One of my favorite authors and bloggers, Becky Danielson of 1Corinthians13Parenting.com is guest blogging blogging today. And boy did I need this message. Plus, scroll down and you could win a copy of her new book!
“#*&%!” I cringed as the profane word escaped his lips, again. As a young teacher, new to the classroom, I’d tried everything I could think of to extinguish the foul language of this five-year-old child. It was time to contact his parents.
His mom answered the phone when I called later that afternoon. I described my concerns, explaining that other children were beginning to mimic the forbidden words her son was using. She was shocked and assured me she and her husband would talk to their child that evening. As we were ending the conversation, she thanked me for calling and said, “I just don’t know where the #*&% he got that but I’ll talk to him. Thanks again for calling.”
Seriously, it’s a true story. Language is, at its core, modeling.
Swearing, sarcasm, rudeness, and back talk are disrespectful and just plain ugly behaviors. In a child, the words can be even more aggravating. Who do our kids copy in the way they speak and act?
The culture has produced great role models for disrespect. Try watching any TV show or movie to see what I mean. Kids are applauded for being sarcastic and rude. Consider the TV shows, movies, and music your children listen to most often. Kids mimic what they see and hear. My boys began trash talking one another as they had seen in a popular children’s TV show. My husband and I pulled the plug on that particular program, had a talk with the boys, and the behavior stopped.
Pushing the boundaries is part of growing up. Apart from media and society as a whole leaning toward rudeness, kids are maturing and responding to the need for independence. Developmentally, the child moves from speaking literally to figurative language. To feel “smart”, children will often put down others with derogatory remarks and cutting comments.
So what’s a parent to do? Expect the best. Expectations play a major role in how family members communicate with one another. If Mom and Dad are respectful of others, chances are the children will be too. But the opposite is true as well.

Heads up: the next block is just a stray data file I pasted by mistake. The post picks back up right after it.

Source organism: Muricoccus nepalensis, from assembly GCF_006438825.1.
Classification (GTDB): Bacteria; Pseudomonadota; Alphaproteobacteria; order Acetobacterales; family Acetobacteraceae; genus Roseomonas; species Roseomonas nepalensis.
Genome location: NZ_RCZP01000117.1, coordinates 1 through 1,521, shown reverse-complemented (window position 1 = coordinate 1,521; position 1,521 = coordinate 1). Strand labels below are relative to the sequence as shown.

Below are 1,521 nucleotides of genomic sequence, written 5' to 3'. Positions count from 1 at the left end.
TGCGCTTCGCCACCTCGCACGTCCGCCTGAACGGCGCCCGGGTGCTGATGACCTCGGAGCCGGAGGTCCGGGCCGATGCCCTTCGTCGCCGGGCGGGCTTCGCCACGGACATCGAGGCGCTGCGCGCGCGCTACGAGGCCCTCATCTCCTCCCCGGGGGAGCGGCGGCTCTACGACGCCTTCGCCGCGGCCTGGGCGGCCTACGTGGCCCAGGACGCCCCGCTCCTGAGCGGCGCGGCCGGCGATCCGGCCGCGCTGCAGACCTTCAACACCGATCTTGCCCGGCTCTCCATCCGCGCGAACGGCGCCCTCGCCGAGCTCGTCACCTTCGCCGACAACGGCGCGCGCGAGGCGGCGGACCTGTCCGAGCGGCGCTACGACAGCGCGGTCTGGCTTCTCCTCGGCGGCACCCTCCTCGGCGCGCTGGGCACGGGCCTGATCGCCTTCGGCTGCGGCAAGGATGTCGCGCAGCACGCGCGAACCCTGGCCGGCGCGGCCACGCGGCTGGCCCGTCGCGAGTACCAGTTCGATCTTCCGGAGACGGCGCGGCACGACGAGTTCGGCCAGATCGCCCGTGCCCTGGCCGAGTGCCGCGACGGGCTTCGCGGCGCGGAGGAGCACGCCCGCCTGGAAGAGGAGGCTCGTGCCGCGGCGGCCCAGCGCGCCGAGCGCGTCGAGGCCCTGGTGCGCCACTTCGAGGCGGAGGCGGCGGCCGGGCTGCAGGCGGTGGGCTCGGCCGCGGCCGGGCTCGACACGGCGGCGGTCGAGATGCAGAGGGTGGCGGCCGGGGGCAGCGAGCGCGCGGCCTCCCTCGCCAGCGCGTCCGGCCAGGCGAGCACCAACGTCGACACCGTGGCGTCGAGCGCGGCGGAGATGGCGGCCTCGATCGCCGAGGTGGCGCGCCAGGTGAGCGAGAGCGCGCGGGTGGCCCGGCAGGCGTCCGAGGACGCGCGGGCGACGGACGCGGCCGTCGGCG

Even if your children are generally polite, rude language can and will creep into their word bank. Ignoring it won’t help. Kids learn it’s okay to act and speak to others that way if Mom and Dad don’t correct them. Speak up. Ask the child to rephrase the comment and expect the child to do it.
Set the ground rules for respectful communication. Start with a family meeting. Talk about respectful words and actions. Set specific rules for how family members are to speak to one another. State the rule in the positive. We use respectful words, tone, and gestures. We used indoor voices. We speak clearly without muttering. Post the rules where every family member can see them. Refer to the rules when necessary. Once the rules are written, be consistent in what you expect and enforce the rules.
Here are a few more tips to tame a sharp tongue:
- Disengage. Don’t play into the behavior by adding a rude comment yourself.
- Expect the best, but be ready for the worst.
- Have logical consequences for rude behavior.
- Have a signal to warn the child he’s on shaky ground. (i.e. Touch your ear to remind him to listen to his words.)
- Build in empathy. “How would you like someone to speak to you like that?” The Golden Rule applies to language too.
- Compliment kids when they speak and act kindly toward others. Praise works!
Next time you hear a zinger come out of your child’s mouth be prepared to squelch it. Kind words and actions are relationship builders. Cruel, rude, and sarcastic remarks are relationship busters.
Becky Danielson, M.Ed., is wife and mom of two sons as well as a licensed Parent & Family Educator and co-founder of 1 Corinthians 13 Parenting. She is the co-author of the newly released 1 Corinthians 13 Parent Series: Raising Little Kids with Big Love and Raising Big Kids with Supernatural Love and the Study Guides. You can find the books on Amazon and Barnes&Noble.com Contact Becky at beckydanielson.com & 1Corinthians13Parenting.com.
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